Report of the Annual General Meeting, July 6

In the absence through illness of our Chairman, John Davis, and former Treasurer, Brian Sedgley, Jon Aitchison (Deputy Chairman) took the chair and Sami Sadek, the new Treasurer, detailed the 2018 Annual Report of his predecessor. The meeting, held in blazing sunshine at a new venue, the King’s Head public house in Marylebone, took the opportunity of sending best wishes to John Davis on his 80th birthday.

Eight members attended; there were apologies for absence from 16 members

Minutes of the 2018 AGM were approved; no matters were arising.

Chairman: The Chairman reported on a fascinating and successful year in 2018, and, in looking forward to the rest of 2019, thanked the Programme Secretary for a magnificent effort in his first year, with meetings as far flung as Stockholm, Monaco, Cairo and Derby. He noted that the sale of Peter Andrews’ material had been a great success, giving opportunities for members to buy outstanding items to the benefit of the family.

Secretary: The Secretary reported a net loss of six members over the year, giving a total now of 165, 25 of whom are choosing to read the QC online. Votes for the MacArthur Award, intended to encourage members to write for the QC, had been depressingly few, and there was discussion about how to make voting more popular. The 2018 award, richly deserved for detailed research and presentation, was a runaway win for Ronny Van Pellecom and Alain Stragier with their continuing series on Egypt’s Railway Stations 1879-1914.

The Secretary mentioned an informal request for financial help with publication costs by a member who is now completing a book on Egypt and its philately. The meeting reinforced its decision last year that we would follow in general the guidelines of the Stuart Rossiter Trust and that submissions based on the Trust’s application form would be welcomed.

Accounts: The Treasurer’s report, delivered in his absence, noted a year on year increase on the accumulated surplus of £3243, due largely to an increase in income of £3075, most of which stemmed from the auction account (increase £4206). This was despite an apparent decrease in subscriptions income, which stemmed in fact from payments for 2017 having been received early. Members were again urged to take out a standing order for their subscription. Questions were raised about the value of the stamp collection and Circle Library, and it was resolved that after a reorganisation, realistic valuations must be placed on both items for 2019. At the end of 2018 we had £22,866 in the bank, with the accumulated surplus standing at £27,352. The accounts were approved and a Vote of Thanks (proposer Jon Aitchison, seconder Pierre Grech) to our auditor, Stephen Bunce, was approved with acclamation. Members then elected Brian Sedgley (proposer Neil Hitchens, seconder Jon Aitchison) to the position of Life Member to mark 15 years’ sterling work as Treasurer.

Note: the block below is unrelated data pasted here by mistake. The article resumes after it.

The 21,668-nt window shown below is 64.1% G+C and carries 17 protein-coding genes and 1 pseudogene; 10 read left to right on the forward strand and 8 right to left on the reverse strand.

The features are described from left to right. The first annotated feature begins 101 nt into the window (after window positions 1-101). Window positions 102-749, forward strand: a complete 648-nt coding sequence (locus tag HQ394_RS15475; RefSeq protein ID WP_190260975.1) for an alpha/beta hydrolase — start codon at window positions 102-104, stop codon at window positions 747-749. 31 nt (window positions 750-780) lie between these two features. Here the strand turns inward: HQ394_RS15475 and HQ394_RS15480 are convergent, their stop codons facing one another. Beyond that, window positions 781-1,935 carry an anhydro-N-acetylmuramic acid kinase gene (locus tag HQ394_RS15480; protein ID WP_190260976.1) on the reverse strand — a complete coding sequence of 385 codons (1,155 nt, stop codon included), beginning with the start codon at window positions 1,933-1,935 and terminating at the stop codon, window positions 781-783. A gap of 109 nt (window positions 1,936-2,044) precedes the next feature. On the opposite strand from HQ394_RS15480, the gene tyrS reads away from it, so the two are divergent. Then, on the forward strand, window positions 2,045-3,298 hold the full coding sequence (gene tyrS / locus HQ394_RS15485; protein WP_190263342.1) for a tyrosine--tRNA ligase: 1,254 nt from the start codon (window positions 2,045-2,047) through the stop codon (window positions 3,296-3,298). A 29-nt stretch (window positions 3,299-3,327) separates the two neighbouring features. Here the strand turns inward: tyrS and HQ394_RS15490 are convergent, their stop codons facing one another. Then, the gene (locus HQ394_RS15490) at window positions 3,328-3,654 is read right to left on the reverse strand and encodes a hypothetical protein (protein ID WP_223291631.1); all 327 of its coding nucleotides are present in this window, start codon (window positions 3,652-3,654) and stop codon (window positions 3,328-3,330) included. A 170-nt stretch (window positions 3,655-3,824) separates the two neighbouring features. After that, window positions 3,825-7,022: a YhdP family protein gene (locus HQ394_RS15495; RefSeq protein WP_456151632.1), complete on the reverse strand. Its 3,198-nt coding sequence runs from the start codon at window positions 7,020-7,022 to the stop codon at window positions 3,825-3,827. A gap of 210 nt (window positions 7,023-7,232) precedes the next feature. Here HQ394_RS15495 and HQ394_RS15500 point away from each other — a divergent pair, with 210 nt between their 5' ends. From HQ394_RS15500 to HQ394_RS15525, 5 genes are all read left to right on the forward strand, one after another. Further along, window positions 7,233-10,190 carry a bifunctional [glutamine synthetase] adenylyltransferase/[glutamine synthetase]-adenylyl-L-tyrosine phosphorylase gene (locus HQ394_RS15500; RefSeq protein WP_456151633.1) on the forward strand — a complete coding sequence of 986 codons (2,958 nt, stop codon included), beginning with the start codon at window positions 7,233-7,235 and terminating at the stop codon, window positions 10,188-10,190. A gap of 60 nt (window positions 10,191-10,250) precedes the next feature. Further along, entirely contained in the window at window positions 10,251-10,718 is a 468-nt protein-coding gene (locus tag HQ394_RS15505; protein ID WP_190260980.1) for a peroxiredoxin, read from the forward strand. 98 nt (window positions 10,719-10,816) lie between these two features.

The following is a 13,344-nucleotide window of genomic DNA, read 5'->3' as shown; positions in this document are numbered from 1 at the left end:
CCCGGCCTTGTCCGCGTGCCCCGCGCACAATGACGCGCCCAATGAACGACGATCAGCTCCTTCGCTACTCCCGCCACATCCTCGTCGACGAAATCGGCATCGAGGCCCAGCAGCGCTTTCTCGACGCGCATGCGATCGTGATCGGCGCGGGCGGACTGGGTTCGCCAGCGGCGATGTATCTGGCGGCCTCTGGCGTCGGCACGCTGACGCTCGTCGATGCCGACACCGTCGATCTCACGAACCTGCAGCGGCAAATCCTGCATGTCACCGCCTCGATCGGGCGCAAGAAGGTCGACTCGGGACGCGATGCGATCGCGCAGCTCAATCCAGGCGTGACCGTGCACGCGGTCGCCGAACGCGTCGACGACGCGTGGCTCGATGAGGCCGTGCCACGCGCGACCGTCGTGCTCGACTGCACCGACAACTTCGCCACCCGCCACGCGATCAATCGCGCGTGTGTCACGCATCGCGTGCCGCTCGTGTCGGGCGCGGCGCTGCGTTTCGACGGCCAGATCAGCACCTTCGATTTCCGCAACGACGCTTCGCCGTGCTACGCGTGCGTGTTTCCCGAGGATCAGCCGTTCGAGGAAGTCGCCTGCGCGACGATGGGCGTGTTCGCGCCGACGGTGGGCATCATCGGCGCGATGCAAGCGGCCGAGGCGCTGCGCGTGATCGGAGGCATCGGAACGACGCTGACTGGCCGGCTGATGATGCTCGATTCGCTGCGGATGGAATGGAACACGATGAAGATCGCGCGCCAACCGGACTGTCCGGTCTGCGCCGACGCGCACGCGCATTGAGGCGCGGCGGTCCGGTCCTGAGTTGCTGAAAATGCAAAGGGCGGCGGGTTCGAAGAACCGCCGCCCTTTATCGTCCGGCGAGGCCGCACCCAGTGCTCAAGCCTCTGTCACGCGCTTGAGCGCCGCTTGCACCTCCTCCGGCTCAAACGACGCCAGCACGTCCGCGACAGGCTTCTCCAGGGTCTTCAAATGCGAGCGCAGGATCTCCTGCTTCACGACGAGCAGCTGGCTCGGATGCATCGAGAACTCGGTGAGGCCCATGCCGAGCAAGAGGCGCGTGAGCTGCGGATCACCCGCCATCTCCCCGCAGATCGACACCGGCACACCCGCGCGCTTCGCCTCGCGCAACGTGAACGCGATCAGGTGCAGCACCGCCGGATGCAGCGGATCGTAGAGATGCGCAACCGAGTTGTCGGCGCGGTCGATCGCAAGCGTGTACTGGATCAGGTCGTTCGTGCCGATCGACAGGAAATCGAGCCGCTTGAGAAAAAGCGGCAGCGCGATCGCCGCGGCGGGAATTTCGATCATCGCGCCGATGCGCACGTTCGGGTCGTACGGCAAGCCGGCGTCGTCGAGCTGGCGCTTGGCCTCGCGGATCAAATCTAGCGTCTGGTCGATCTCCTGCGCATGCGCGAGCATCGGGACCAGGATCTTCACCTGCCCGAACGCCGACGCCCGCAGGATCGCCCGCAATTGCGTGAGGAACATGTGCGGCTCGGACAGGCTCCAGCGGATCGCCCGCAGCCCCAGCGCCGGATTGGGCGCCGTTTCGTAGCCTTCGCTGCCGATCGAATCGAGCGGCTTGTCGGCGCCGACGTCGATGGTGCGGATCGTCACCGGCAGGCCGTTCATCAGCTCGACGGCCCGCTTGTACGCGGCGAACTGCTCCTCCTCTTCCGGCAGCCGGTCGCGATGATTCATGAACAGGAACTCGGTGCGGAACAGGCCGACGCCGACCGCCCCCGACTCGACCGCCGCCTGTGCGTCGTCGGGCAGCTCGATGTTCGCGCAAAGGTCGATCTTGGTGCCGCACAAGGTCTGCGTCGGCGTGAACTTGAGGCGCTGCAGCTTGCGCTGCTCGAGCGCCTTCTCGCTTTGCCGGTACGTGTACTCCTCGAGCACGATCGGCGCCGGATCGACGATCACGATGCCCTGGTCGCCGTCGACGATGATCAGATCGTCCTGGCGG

Auctions: The Secretary reported on the success of postal Auctions 57 (September 2017) and 58 (April 2018), both boosted by material from the families of Peter Andrews and Erik Menne Larsen. It is hoped that all remaining material from these sources will be cleared at an all-day auction in November, with material on display in the morning, the sale in the afternoon, and material won to be carried away.

Meetings: The Programme Secretary reported on plans for the visit to Cairo in early September, noting that application forms for those wishing to exhibit were available from him or from the Secretary; they should be returned to Cairo by the end of July. There was much discussion about the experiment of trying a new venue, the King’s Head pub, for this meeting, and members present decided that though the Victory Services Club was about to raise its hire charges once more (perhaps to more than £600) it remained comfortable and familiar. Meetings will be scheduled at the King’s Head (costing only £25!), the VSC and perhaps other venues before any firm decision is made about any regular change of venue.

Great enthusiasm was reported by those who attended the joint meeting with the Sudan Study Group in April, and the Programme Secretary circulated a paper for consideration setting out possible scenarios for closer co-operation between the two societies, perhaps even to the point of a merger at some stage in the future. Discussion was thoughtful and considered, recognising that both groups were suffering from reduced and ageing memberships, and a consequent difficulty in finding volunteers to carry out the necessary Officers’ tasks. It was decided that we should gradually explore the relationship with more joint meetings, with a view to closer ties but again – no firm decision to be taken until all aspects are fully considered.